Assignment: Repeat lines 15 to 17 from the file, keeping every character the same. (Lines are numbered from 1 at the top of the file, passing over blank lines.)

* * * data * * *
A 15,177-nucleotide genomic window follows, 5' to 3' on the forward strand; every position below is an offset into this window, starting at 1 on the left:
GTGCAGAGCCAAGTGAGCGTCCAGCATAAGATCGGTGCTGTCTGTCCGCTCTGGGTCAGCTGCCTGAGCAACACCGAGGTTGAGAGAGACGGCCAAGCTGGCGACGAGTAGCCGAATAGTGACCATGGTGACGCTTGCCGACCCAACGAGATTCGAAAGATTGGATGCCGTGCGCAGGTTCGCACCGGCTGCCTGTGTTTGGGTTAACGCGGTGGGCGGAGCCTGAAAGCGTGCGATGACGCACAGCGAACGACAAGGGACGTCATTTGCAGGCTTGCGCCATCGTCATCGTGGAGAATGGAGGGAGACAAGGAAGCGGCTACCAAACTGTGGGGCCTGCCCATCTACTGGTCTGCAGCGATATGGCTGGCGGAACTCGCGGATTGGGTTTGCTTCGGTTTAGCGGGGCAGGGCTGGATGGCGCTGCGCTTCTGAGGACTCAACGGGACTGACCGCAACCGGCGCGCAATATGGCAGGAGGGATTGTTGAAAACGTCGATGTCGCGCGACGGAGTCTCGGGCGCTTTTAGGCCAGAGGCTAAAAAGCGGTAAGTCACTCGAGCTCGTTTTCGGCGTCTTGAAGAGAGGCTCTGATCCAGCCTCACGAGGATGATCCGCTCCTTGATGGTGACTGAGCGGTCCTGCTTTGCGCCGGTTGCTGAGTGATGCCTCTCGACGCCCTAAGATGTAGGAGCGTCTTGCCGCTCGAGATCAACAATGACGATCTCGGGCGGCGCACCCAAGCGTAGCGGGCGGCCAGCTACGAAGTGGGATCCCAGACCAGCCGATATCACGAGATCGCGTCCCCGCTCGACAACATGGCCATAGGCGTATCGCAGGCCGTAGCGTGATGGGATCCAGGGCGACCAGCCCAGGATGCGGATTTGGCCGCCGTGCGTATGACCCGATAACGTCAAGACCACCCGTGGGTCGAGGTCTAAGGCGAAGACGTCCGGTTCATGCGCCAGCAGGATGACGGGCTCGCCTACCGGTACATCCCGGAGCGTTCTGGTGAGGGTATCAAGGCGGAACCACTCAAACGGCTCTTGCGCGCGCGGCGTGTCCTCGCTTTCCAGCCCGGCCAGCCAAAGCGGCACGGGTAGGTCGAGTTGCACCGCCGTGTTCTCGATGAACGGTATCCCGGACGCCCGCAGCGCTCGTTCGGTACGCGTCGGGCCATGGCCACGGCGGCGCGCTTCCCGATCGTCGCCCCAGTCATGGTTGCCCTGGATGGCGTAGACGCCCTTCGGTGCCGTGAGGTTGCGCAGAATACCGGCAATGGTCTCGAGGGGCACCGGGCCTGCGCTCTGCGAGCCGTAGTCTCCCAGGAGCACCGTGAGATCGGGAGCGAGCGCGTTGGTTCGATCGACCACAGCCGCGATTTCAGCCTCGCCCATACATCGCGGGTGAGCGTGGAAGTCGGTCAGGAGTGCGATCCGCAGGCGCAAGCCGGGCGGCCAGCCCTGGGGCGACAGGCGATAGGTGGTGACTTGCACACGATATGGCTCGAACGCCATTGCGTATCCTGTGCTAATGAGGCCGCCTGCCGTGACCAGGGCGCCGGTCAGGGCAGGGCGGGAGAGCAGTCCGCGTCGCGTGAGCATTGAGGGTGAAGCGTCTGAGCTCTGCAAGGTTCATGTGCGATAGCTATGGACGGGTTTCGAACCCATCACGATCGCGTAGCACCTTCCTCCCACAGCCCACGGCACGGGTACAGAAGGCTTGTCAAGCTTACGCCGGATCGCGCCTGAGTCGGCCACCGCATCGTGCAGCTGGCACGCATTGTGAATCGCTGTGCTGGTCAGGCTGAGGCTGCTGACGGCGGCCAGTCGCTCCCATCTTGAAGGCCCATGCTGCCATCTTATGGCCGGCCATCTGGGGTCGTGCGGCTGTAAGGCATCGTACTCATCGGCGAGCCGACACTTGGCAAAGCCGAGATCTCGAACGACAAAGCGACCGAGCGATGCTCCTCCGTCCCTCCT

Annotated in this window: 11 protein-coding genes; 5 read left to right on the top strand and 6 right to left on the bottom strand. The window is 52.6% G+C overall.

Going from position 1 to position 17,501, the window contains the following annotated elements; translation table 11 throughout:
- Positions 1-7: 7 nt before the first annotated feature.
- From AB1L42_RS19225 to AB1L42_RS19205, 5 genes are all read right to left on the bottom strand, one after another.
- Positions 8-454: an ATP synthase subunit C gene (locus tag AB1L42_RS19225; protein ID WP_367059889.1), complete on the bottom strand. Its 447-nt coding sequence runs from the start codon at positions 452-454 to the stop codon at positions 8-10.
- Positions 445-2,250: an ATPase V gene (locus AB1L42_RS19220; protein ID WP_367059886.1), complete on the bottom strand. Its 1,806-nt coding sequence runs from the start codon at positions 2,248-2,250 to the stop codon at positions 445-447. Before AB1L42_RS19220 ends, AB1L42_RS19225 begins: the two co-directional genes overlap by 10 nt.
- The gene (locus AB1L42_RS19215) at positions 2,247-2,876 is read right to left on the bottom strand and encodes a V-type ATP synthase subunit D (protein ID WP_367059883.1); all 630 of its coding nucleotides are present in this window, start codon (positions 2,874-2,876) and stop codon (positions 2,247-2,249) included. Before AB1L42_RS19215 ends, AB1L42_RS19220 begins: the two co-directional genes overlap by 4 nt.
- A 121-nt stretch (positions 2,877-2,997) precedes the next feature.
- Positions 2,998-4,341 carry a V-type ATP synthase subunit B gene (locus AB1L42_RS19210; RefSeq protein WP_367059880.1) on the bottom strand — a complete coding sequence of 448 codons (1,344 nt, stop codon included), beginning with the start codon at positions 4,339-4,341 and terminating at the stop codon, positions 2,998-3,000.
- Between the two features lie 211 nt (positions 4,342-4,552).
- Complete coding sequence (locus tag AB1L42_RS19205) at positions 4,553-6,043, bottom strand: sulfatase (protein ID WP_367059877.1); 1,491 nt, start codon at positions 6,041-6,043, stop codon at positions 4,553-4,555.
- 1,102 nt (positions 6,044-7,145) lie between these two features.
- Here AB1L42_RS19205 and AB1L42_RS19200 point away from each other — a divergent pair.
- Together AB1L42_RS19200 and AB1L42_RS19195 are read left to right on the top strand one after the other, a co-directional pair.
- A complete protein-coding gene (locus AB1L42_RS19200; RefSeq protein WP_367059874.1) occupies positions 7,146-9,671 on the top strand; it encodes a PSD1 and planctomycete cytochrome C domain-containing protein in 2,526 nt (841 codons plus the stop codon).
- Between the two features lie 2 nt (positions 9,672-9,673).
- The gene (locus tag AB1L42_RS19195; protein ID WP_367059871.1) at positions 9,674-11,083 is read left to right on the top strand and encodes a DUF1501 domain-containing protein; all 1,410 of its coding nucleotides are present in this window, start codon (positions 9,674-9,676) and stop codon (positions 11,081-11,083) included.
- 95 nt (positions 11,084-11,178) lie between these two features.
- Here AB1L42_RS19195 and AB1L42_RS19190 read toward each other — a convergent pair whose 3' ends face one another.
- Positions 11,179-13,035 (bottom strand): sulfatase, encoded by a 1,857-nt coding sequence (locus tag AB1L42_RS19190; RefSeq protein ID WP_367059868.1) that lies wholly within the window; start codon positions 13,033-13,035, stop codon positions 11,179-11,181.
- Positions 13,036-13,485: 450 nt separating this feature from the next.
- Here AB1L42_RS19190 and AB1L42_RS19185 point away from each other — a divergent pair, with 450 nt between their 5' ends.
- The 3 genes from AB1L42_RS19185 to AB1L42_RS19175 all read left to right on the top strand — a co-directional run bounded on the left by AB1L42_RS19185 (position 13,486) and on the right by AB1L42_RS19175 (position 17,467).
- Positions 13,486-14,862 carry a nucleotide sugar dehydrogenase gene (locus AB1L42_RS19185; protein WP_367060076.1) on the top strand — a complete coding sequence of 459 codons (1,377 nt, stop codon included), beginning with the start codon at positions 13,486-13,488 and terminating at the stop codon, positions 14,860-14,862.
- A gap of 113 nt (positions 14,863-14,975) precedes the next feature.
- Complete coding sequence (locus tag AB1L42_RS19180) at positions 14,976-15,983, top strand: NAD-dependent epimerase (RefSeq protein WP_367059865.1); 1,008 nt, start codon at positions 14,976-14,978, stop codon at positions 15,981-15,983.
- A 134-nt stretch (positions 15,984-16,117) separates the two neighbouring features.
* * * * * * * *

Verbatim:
- Here AB1L42_RS19205 and AB1L42_RS19200 point away from each other — a divergent pair.
- Together AB1L42_RS19200 and AB1L42_RS19195 are read left to right on the top strand one after the other, a co-directional pair.
- A complete protein-coding gene (locus AB1L42_RS19200; RefSeq protein WP_367059874.1) occupies positions 7,146-9,671 on the top strand; it encodes a PSD1 and planctomycete cytochrome C domain-containing protein in 2,526 nt (841 codons plus the stop codon).